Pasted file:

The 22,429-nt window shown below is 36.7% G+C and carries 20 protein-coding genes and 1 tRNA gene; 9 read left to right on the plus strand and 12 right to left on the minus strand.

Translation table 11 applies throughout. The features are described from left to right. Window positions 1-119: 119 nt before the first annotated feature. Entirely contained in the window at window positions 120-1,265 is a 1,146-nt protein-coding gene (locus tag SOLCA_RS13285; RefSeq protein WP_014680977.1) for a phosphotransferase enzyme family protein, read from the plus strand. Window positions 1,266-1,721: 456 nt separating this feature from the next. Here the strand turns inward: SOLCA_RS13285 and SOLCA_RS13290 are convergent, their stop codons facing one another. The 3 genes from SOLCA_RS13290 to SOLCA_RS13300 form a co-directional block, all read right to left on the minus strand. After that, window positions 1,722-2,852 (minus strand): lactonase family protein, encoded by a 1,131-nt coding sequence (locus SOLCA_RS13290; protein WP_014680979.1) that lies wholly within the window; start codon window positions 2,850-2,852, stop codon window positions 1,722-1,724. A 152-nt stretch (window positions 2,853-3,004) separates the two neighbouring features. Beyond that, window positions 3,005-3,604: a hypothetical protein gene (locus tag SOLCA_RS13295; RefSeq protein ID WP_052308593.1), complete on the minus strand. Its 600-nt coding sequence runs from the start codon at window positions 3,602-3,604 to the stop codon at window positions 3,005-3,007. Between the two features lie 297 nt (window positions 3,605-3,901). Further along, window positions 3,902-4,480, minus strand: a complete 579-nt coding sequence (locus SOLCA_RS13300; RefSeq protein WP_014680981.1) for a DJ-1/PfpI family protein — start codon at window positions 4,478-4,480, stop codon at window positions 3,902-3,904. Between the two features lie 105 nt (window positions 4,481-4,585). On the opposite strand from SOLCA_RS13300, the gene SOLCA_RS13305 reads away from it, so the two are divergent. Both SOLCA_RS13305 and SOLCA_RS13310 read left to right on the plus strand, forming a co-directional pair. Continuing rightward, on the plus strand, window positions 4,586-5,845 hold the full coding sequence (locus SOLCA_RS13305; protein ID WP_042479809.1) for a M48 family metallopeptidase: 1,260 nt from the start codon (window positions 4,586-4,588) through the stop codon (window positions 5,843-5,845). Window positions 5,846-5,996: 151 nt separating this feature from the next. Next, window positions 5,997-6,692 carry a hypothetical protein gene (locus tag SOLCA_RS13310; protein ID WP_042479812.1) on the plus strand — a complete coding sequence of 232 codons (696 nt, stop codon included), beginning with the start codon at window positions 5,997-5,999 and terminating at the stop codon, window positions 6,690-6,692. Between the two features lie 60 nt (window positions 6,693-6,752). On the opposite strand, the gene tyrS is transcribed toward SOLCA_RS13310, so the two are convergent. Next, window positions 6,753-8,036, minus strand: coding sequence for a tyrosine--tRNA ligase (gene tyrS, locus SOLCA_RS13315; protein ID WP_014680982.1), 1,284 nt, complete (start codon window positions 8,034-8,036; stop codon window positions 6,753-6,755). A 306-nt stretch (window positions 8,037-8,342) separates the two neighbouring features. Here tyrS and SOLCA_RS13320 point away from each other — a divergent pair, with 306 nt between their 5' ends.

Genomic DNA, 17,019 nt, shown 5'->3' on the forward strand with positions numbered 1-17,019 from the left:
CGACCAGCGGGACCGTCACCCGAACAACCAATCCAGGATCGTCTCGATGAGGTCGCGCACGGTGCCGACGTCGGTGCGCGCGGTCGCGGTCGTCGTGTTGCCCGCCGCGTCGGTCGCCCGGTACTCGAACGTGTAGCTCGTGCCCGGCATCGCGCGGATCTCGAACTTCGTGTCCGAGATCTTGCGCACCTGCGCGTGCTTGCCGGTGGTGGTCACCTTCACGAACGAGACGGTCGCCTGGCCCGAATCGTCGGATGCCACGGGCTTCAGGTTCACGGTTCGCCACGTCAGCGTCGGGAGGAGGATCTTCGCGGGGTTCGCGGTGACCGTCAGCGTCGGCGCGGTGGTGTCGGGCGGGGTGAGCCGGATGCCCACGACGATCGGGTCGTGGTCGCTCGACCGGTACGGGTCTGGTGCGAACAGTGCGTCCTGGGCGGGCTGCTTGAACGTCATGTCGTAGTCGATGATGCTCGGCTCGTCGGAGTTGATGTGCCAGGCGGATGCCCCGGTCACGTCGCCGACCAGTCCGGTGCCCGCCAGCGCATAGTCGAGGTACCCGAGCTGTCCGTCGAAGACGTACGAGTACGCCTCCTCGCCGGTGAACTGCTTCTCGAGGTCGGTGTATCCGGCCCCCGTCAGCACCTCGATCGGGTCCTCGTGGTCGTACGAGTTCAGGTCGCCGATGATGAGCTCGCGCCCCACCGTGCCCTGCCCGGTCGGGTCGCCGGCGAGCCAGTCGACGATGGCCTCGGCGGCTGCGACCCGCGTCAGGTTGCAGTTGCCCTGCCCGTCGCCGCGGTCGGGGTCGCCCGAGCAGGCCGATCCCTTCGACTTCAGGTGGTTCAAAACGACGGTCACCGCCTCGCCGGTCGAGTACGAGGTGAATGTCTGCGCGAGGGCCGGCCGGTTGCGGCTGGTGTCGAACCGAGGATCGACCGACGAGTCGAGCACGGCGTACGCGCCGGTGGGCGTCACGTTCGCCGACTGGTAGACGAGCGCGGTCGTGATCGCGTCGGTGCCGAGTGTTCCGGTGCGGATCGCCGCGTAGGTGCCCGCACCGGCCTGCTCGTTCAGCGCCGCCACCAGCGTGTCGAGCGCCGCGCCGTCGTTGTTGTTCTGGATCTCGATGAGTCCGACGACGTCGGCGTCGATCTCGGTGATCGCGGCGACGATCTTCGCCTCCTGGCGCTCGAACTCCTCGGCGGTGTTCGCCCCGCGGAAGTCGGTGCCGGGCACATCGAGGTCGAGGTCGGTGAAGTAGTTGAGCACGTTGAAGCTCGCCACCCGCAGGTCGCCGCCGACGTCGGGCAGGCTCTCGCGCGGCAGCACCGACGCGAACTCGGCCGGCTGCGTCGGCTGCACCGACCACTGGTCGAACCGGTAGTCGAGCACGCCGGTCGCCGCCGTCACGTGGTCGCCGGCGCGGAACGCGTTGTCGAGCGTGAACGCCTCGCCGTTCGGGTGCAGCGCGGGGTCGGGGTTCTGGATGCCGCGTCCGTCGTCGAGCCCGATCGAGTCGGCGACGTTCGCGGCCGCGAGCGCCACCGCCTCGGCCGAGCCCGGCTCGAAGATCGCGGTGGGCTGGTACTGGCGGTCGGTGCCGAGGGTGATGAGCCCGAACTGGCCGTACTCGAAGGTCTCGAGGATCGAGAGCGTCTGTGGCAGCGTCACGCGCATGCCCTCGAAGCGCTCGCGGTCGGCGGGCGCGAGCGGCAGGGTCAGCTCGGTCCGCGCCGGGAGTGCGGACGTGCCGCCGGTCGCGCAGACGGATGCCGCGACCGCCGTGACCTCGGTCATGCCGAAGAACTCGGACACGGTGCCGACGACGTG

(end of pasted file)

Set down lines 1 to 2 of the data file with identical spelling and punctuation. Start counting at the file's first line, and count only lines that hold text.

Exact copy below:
The 22,429-nt window shown below is 36.7% G+C and carries 20 protein-coding genes and 1 tRNA gene; 9 read left to right on the plus strand and 12 right to left on the minus strand.

Translation table 11 applies throughout. The features are described from left to right. Window positions 1-119: 119 nt before the first annotated feature. Entirely contained in the window at window positions 120-1,265 is a 1,146-nt protein-coding gene (locus tag SOLCA_RS13285; RefSeq protein WP_014680977.1) for a phosphotransferase enzyme family protein, read from the plus strand. Window positions 1,266-1,721: 456 nt separating this feature from the next. Here the strand turns inward: SOLCA_RS13285 and SOLCA_RS13290 are convergent, their stop codons facing one another. The 3 genes from SOLCA_RS13290 to SOLCA_RS13300 form a co-directional block, all read right to left on the minus strand. After that, window positions 1,722-2,852 (minus strand): lactonase family protein, encoded by a 1,131-nt coding sequence (locus SOLCA_RS13290; protein WP_014680979.1) that lies wholly within the window; start codon window positions 2,850-2,852, stop codon window positions 1,722-1,724. A 152-nt stretch (window positions 2,853-3,004) separates the two neighbouring features. Beyond that, window positions 3,005-3,604: a hypothetical protein gene (locus tag SOLCA_RS13295; RefSeq protein ID WP_052308593.1), complete on the minus strand. Its 600-nt coding sequence runs from the start codon at window positions 3,602-3,604 to the stop codon at window positions 3,005-3,007. Between the two features lie 297 nt (window positions 3,605-3,901). Further along, window positions 3,902-4,480, minus strand: a complete 579-nt coding sequence (locus SOLCA_RS13300; RefSeq protein WP_014680981.1) for a DJ-1/PfpI family protein — start codon at window positions 4,478-4,480, stop codon at window positions 3,902-3,904. Between the two features lie 105 nt (window positions 4,481-4,585). On the opposite strand from SOLCA_RS13300, the gene SOLCA_RS13305 reads away from it, so the two are divergent. Both SOLCA_RS13305 and SOLCA_RS13310 read left to right on the plus strand, forming a co-directional pair. Continuing rightward, on the plus strand, window positions 4,586-5,845 hold the full coding sequence (locus SOLCA_RS13305; protein ID WP_042479809.1) for a M48 family metallopeptidase: 1,260 nt from the start codon (window positions 4,586-4,588) through the stop codon (window positions 5,843-5,845). Window positions 5,846-5,996: 151 nt separating this feature from the next. Next, window positions 5,997-6,692 carry a hypothetical protein gene (locus tag SOLCA_RS13310; protein ID WP_042479812.1) on the plus strand — a complete coding sequence of 232 codons (696 nt, stop codon included), beginning with the start codon at window positions 5,997-5,999 and terminating at the stop codon, window positions 6,690-6,692. Between the two features lie 60 nt (window positions 6,693-6,752). On the opposite strand, the gene tyrS is transcribed toward SOLCA_RS13310, so the two are convergent. Next, window positions 6,753-8,036, minus strand: coding sequence for a tyrosine--tRNA ligase (gene tyrS, locus SOLCA_RS13315; protein ID WP_014680982.1), 1,284 nt, complete (start codon window positions 8,034-8,036; stop codon window positions 6,753-6,755). A 306-nt stretch (window positions 8,037-8,342) separates the two neighbouring features. Here tyrS and SOLCA_RS13320 point away from each other — a divergent pair, with 306 nt between their 5' ends.